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Lupus Clinical Trials

New Medical Therapies™

Hormone Replacement Therapy

July 15, 2002

The National Institutes of Health has halted a large multicenter trial evaluating estrogen plus progestin due to an increased risk of invasive breast cancer. The randomized, placebo-controlled estrogen/progestin component of the Women's Health Initiative (WHI) included 16,608 women ages 50 to 79 years with an intact uterus. For the estrogen/progestin group versus placebo, results showed a 26% increase in breast cancer, 41% increase in strokes, 29% increase in heart attacks and a doubling of rates of venous thromboembolism. While benefits to estrogen/progestin treatment were reported, including a 37% reduction in cases of colorectal cancer and fewer cases of hip fractures, the overall health risks were found to exceed the benefits. The study -- stopped after an average follow-up of 5.2 years -- was originally scheduled to run until 2005. A separate WHI trial is still ongoing for women without a uterus who are taking estrogen alone.

May 13, 2002

Phase I trial results suggest that Neurocrine Biosciences' orally active gonadotropin-releasing hormone (GnRH) receptor antagonist effectively suppresses leutinizing hormone (LH) levels. The randomized, double-blind, placebo-controlled, single-dose trial included 56 healthy post-menopausal women between 45 and 65 years of age. Positive pharmacokinetic data was obtained, and an initial pharmacodynamic assessment after a single dose indicated rapid suppression of circulating LH up to approximately 60% in a dose-dependent manner. Neurocrine Biosciences is developing the GnRH receptor antagonist for the treatment of women's health disorders and prostate cancer.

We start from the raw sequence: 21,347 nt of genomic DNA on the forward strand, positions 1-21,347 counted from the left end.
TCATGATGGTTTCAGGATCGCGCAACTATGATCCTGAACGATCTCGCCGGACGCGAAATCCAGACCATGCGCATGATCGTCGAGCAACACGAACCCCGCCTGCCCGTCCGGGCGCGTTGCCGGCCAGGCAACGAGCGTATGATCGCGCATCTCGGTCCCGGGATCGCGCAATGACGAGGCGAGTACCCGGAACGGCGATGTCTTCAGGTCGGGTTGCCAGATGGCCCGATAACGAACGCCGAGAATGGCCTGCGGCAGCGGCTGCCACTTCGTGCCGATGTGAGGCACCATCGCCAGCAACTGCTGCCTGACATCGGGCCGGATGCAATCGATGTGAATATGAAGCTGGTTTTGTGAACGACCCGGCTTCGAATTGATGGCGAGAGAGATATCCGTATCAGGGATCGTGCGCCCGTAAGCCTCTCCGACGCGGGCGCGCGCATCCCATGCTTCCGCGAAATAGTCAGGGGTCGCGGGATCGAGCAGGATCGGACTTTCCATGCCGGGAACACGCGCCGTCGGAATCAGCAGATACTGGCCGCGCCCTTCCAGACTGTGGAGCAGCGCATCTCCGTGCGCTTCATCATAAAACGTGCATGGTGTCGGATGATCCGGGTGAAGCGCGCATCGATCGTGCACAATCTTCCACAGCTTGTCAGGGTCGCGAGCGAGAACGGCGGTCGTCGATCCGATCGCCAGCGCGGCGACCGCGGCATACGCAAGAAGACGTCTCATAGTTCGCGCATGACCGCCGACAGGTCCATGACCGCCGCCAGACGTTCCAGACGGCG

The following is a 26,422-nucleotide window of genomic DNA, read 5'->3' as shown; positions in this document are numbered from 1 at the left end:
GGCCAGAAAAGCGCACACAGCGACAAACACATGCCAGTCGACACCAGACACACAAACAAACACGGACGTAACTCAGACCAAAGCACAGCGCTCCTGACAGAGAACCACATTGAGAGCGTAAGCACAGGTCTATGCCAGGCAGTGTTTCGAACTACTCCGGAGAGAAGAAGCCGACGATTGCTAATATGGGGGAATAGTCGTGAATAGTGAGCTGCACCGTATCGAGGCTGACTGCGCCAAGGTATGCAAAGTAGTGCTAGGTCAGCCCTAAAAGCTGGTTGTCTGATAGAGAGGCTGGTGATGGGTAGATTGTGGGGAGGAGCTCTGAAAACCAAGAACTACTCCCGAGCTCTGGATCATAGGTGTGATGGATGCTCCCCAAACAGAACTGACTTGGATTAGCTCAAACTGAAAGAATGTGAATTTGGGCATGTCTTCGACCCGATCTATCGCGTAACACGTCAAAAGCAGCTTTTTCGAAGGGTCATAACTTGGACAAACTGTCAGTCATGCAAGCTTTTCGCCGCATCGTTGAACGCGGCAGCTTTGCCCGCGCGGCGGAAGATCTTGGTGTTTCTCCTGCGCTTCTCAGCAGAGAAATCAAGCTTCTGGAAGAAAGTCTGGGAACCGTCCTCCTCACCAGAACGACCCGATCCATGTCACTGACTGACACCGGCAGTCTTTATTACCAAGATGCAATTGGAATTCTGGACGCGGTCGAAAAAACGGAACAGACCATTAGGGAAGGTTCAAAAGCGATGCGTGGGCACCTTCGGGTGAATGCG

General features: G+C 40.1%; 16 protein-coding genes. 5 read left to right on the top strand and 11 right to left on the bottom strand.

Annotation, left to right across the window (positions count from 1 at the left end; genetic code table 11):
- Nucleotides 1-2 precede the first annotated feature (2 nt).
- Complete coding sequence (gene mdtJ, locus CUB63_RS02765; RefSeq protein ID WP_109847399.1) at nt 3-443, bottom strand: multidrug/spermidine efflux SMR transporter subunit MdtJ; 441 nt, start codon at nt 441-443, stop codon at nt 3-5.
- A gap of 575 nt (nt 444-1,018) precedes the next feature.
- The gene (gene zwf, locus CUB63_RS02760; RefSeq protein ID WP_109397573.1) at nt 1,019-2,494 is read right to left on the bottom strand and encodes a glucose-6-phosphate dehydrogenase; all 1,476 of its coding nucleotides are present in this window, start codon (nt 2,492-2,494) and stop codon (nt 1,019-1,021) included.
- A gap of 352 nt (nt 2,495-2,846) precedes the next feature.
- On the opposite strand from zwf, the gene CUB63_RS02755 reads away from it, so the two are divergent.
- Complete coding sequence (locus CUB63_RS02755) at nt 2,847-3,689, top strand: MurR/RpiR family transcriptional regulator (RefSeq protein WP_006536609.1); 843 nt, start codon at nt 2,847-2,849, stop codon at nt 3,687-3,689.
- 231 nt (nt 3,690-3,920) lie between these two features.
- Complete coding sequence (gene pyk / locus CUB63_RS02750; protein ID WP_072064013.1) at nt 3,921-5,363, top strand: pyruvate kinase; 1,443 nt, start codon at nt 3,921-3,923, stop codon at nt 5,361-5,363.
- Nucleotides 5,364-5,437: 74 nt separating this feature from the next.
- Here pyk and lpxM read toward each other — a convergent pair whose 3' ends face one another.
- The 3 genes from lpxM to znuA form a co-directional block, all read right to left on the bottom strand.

February 4, 2002

Study results indicate that Novartis' Femara (letrozole) is more effective than AstraZeneca's Arimidex (anastrozole) in inhibiting total body aromatization and suppressing plasma estrogen levels. The randomized trial included 12 postmenopausal women with metastatic breast cancer whose disease was suitable for treatment with an aromatase inhibitor. Results showed that on-treatment levels of aromatization were detectable in 11 of 12 subjects during treatment with Arimidex; in comparison, they were undetectable in all 12 subjects during treatment with Femara. Femara versus Arimidex treatment also suppressed mean plasma estrogen levels as follows: estrone (84.3% vs. 81.0%), estrone sulfate (98.0% vs. 93.5%) and estradiol (87.8% vs. 84.9%).

This information does not represent a Lupus Research Institute endorsement of any listed study. It is merely a notice that the study is available. If you are presently under the care of a physician for lupus or other conditions, you should not disrupt your current program without discussing it with your doctor(s). Do not contact the Lupus Research Institute for information on these studies. Only contact the listed numbers. The Lupus Research Institute does not have any jurisdiction over or further involvement with these studies, other than to make people aware that they are being conducted.